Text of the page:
Strategies

Policies and programs that work

14 Strategies
Clear all

Blood alcohol concentration laws

Set legal limits for drivers’ blood alcohol concentrations (BACs)
Scientifically Supported
  • Alcohol and Drug Use

Breath testing checkpoints

Implement checkpoints where law enforcement officers can stop drivers suspected of drinking and driving and assess their level of alcohol impairment; also called sobriety checkpoints
Scientifically Supported
  • Alcohol and Drug Use

Chronic disease self-management (CDSM) programs

Provide educational and behavioral interventions that support patients’ ability to actively manage their condition(s) in everyday life
Scientifically Supported
  • Quality of Care

Computerized clinical decision support systems (CDSS)

Provide health care providers with patient-specific prompts or warnings, treatment guidelines, automatic medication dosing calculators, or reports of overdue tests and medications via electronic tools
Scientifically Supported
  • Quality of Care

Computerized provider order entry (CPOE)

Allow health care providers to enter orders or prescriptions (e.g., imaging studies, laboratory tests, admissions, referrals, etc.) into a computer system; also called electronic prescribing
Scientifically Supported
  • Quality of Care

Early childhood home visiting programs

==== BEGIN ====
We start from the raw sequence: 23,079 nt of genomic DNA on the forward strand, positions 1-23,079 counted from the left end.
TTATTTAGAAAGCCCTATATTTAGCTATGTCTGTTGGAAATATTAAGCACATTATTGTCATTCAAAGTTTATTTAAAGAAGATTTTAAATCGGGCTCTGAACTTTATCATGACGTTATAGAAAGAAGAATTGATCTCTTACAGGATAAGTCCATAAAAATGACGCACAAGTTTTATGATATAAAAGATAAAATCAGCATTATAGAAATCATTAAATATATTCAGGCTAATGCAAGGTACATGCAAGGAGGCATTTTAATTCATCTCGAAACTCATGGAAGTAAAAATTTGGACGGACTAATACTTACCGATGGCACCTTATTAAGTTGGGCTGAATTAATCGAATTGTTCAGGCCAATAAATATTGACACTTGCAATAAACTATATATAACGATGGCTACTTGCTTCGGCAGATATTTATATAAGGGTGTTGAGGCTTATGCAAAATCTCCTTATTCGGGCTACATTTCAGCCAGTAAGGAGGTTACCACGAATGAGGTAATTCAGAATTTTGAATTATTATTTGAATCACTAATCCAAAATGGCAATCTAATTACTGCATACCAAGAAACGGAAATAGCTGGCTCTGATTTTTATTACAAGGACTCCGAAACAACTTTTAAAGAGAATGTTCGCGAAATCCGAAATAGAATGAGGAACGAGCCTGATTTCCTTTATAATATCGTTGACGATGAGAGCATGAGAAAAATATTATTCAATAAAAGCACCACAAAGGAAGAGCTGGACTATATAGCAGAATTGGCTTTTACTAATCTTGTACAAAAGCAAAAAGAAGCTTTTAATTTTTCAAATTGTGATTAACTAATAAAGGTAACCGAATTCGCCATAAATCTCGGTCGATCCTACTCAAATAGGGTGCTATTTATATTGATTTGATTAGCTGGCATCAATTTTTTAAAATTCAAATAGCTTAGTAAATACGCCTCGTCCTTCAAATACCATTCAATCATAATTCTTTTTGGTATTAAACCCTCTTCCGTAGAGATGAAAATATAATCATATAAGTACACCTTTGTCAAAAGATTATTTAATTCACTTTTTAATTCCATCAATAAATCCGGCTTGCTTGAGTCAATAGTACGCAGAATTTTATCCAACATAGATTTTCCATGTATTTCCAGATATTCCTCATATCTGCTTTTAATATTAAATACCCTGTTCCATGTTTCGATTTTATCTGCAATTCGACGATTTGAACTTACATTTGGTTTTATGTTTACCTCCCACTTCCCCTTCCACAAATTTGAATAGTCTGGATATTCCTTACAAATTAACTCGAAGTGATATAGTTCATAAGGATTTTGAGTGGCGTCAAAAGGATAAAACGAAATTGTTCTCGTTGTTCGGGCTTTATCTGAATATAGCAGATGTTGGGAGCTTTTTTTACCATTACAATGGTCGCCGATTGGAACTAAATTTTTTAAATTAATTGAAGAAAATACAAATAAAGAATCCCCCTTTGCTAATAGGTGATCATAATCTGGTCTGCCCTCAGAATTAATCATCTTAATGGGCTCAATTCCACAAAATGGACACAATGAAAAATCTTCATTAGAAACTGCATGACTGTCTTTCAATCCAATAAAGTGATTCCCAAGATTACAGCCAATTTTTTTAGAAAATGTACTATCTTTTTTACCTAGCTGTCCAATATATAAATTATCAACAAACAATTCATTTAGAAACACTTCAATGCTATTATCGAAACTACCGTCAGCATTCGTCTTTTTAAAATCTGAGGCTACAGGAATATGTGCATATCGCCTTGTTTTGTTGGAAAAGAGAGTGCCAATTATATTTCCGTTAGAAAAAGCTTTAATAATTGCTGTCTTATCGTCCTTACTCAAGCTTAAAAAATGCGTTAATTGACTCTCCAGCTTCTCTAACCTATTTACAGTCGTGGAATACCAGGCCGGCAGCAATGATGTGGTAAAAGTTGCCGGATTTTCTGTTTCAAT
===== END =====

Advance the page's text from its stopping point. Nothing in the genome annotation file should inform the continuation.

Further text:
Provide at-risk expectant parents and families with young children with information, support, and training regarding child health, development, and care from prenatal stages through early childhood via trained home visitors
Scientifically Supported
  • Community Safety
  • Family and Social Support

Family treatment drug courts

Use specialized courts to work with parents involved in the child welfare system who may lose custody of their children due to substance abuse
Scientifically Supported
  • Community Safety
  • Alcohol and Drug Use

Ignition interlock devices

Strengthen policies that mandate ignition interlock installation in vehicles to prevent operation by a driver with a high blood alcohol concentration
Scientifically Supported
  • Alcohol and Drug Use

Kinship foster care for children in the child welfare system

Arrange full-time foster care by relatives or adults who are not a child’s parent but have a family relationship with the child when a child is removed from home due to a safety concern
Scientifically Supported
  • Community Safety